May 282015
 
PESHAWAR: 

Town-I has always been considered a stronghold of Pakistan Peoples Party but in 2013 Pakistan Tehreek-e-Insaf managed to gain an upper hand in the region. 

Many believe PTI’s popularity during the previous polls was a short-lived trend and voters are likely to be more realistic about who they throw their weight behind. Yet, analysts feel PTI will make a clean sweep as party workers are taking the electioneering process seriously.

But will party loyalty overtake personal networking in areas like Yakatoot, Gulbahar or Ander Sheher?

Big fancy cars

“The local government elections are going to be held on a micro or mohallah level,” Ajmal Afridi, a resident of Gulbahar tells The Express Tribune. “I don’t think political parties are so involved at this level.” According to Afridi, the personal charm of candidates will be more important in the polls.

“Money, large vehicles and family background are likely to play a pivotal role, not a party’s position,” he explains. “This is because neighbourhood councils are fairly small. I think this will give all contestants a fair chance to win the polls.”

Mateen Khan, another resident, claims the outcome of the polls depends more on the efforts of individual candidates rather than the party they belong to.

“Some aspirants who were allotted tickets by political parties do not want to mention their party affiliations during the electioneering process,” Khan explains. “Many of them fear this will discourage voters who do not support their party’s agenda from voting for them.”

Party lines

Badshah Gul, a resident of Lahori Gate, has a different view.

“I think people will vote for PTI just because they are in power,” he says. “People would prefer having councillors from the ruling party so their problems can be addressed easily. This is likely to be a decisive factor in the outcome of the polls.”

Gul believes PTI and Jamaat-e-Islami candidates have an advantage over aspirants from other parties.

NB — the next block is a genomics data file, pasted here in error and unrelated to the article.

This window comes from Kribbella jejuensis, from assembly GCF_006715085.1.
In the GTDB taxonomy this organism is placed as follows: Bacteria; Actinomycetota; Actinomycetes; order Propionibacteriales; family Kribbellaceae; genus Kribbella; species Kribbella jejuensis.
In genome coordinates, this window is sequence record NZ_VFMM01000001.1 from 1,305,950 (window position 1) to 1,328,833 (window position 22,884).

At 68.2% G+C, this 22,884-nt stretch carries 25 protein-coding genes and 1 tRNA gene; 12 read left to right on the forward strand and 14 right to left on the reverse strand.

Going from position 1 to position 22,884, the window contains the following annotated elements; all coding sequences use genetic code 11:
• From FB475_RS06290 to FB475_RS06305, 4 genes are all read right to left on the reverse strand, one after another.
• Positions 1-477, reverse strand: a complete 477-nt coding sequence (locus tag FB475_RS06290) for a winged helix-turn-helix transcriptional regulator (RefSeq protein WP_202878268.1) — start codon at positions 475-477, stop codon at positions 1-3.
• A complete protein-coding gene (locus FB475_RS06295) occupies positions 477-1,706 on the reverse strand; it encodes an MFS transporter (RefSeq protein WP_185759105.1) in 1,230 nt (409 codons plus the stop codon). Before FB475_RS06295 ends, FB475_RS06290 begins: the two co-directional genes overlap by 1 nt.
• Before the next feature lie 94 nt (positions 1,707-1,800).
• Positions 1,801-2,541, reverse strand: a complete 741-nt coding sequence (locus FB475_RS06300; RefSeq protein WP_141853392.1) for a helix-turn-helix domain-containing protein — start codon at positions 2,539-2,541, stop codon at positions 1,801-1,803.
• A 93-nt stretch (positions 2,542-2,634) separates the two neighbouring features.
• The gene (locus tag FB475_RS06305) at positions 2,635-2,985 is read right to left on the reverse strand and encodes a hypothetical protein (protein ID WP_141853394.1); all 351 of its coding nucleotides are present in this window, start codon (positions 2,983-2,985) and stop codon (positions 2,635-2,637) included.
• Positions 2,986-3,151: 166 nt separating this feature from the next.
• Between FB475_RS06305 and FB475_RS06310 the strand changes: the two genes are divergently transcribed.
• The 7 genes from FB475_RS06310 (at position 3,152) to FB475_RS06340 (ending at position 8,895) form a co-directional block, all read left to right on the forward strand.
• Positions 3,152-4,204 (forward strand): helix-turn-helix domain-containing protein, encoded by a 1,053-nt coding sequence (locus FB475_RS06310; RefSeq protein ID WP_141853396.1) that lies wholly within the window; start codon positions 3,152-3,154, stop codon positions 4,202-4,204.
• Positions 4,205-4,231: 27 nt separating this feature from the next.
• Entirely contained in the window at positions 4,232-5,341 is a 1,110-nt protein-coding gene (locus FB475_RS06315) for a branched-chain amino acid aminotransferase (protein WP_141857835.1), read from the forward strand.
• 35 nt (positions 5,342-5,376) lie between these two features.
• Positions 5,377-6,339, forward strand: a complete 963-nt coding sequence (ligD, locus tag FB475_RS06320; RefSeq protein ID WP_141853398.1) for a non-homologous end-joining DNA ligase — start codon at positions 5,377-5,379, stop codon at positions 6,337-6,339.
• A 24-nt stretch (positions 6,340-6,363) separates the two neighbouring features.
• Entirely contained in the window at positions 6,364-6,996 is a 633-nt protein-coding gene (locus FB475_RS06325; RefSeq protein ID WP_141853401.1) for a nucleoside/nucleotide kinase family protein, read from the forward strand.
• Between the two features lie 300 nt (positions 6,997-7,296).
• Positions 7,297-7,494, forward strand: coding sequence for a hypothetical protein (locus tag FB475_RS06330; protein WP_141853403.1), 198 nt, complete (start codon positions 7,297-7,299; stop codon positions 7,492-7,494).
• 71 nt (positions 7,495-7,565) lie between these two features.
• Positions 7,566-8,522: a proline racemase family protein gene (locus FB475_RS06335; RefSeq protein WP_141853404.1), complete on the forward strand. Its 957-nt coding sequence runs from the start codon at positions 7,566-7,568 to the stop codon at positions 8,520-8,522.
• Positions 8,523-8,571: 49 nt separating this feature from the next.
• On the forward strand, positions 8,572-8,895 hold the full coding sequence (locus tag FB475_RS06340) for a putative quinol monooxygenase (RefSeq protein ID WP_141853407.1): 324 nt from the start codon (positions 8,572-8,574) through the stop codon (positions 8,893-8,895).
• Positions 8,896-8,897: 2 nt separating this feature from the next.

“The urban areas of the city are mostly dominated by PPP and ANP,” he says. “But they are likely to have low prospects in the LG elections.”

Run for its money

This is the first time PTI is contesting LG elections in the provincial capital. At this critical juncture, the party is grappling with the daunting challenge of defeating the tripartite alliance of opposition parties. As a result, it has gone an extra mile to give its rivals a run for its money.

PTI has set up an election camp in Bilal Town, Gulbahar for its aspirant for the general councillor seat from UC-9, Qasim Ali Shah.

However, PTI’s rivals have also redoubled efforts to restore their previous standing.

Town-I fell to ANP and PPP in the 2002 and 2005, respectively. This time, both parties have aligned against PTI with considerable support from Jamiat Ulema-e-Islam-Fazl.

Defeating the newcomer

A senior ANP leader tells The Express Tribune voting patterns have changed significantly following PTI’s growing popularity in the region.

Nonetheless, ANP City District President Malik Ghulam Mustafa is optimistic his party will sail to a win. “PTI’s growing popularity has dented PPP, which is our ally,” he says. “About 70% of PPP workers have left for PTI. ANP has lost 10% to 20% of its workers to the party.”

However, Mustafa feels the tripartite alliance will give PTI a tough time in the elections.

“Although I cannot say we will make a clean sweep in the polls, we will somewhat diminish PTI’s popularity,” he adds.

Speaking to The Express Tribune, Qasim Ali Shah says PTI was initially intimidated by the alliance.

“However, once we started campaigning, we realised we did not need to worry about them too much,” he explains. Shah, and PTI, is optimistic about winning the polls.

A walk down memory lane

Town-I and other three towns of the province’s only city district government were first carved for the 2002 LG polls under General (retd) Pervez Musharraf. Initially, the town comprised 25 urban union councils and had an estimated population of 775,278. However, under the 2014 delimitation, boundaries were redrawn as union councils were reduced in size and turned into smaller neighbourhood and wards.

Published in The Express Tribune, May 29th, 2015.

The post Can ‘change’ replace ‘roti, kapra, makaan’? appeared first on The Express Tribune.

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